On Feb. 4, US District Judge Kenneth Marra in West Palm Beach, Fla., ruled that a lawsuit against banana giant Chiquita Brands brought by the families of North American missionaries kidnapped and killed by the Revolutionary Armed Forces of Colombia (FARC) will not be dismissed.
The five workers with the New Tribes Mission were kidnapped and killed in separate incidents between 1993 and 1994 in Colombia’s Urabá region, held for more than a year, and then executed between 1995 and 1996. After Chiquita pled guilty to criminal charges of materially supporting both the FARC and its arch enemy, the right-wing United Self-Defense Forces of Colombia (AUC), hundreds of Colombian victims of these groups sued the company in the US under the Alien Tort Claims Act. Later, the missionaries’ families also sued, under the recent Anti-Terrorism Act, which allows US victims to sue for acts of terrorism, regardless of where the acts occurred. The new ruling only affects the five missionaries’ cases. Whether the thousands of cases brought by Colombian victims will go forward has not yet been decided.
While Chiquita admitted it paid illegal armed groups for protection, it claimed it didn’t order the executions of innocent civilians and therefore can’t be held responsible. Marra disagreed, writing: “It is not necessary that [the families] allege that Chiquita either planned, intended, or even knew about the particular act… The factual allegations of the [lawsuit] detailing extensively coordinated secret payments and fraudulent concealment, sufficiently support an inference of the conspiracy between Chiquita and [the killers].”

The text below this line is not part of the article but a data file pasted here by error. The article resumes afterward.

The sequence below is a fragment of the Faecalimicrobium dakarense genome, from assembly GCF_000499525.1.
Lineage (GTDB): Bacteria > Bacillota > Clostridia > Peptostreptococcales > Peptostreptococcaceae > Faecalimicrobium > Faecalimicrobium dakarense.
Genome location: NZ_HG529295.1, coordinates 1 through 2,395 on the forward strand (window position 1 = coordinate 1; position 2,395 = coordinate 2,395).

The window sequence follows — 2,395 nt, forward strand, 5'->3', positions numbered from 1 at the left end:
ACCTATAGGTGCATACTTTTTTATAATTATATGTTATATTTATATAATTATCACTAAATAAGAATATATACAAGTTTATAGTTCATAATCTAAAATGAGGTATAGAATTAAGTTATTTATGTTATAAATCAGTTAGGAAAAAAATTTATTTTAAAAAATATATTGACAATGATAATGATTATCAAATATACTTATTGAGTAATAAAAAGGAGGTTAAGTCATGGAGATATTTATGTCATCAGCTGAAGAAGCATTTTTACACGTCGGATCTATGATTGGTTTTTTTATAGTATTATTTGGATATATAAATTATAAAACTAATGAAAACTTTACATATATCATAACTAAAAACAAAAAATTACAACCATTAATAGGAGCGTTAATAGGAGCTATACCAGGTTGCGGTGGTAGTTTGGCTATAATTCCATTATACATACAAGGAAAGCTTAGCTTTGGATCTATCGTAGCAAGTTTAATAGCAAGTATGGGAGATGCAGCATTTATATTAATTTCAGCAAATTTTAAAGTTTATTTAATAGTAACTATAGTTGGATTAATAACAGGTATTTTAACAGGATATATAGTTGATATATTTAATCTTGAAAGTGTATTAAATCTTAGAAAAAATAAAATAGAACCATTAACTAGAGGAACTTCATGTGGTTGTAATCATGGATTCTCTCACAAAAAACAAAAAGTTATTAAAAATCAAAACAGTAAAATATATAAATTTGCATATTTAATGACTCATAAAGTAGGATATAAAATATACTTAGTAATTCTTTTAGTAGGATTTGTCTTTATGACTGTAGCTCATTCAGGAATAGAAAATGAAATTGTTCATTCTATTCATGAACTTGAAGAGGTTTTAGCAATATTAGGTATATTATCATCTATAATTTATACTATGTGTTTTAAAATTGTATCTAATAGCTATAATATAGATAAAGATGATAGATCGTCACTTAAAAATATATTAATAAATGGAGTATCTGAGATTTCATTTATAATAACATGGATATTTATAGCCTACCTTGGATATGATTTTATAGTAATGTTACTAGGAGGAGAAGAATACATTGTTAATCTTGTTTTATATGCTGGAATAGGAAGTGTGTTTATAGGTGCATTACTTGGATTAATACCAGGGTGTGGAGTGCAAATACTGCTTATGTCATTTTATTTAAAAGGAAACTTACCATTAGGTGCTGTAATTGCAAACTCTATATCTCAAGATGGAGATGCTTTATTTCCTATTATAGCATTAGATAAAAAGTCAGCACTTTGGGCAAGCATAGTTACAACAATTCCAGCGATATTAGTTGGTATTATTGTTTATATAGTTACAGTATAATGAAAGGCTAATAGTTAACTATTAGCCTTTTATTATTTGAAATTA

“While today’s ruling will have no impact on the thousands of cases brought by Colombians against Chiquita Brands, the reasoning used by the Judge would apply very favorably to the Colombian cases,” remarked Paul Wolf, who represents some 10,000 Colombian victims. “Specifically, Judge Marra did not require that the missionaries prove that Chiquita intended the murders occur—only that Chiquita knew of the effects its payments to the illegal groups were causing. He also wrote that it was not necessary for the missionaries to prove the link between the money paid, and each individual crime. These factors should make it much easier for the victims to prove their cases.”
The cases brought by Colombian victims have remained unresolved for almost three years, since they were first filed in June of 2007. Recently, the court ruled that they would be permitted to amend their complaints, to include additional allegations based on information discovered since the first complaints were filed. Although this will significantly delay the resolution of these cases, it will also reduce the chance that the cases could be dismissed. (Asesorias Paul press release, West Palm Beach Post, Feb. 4)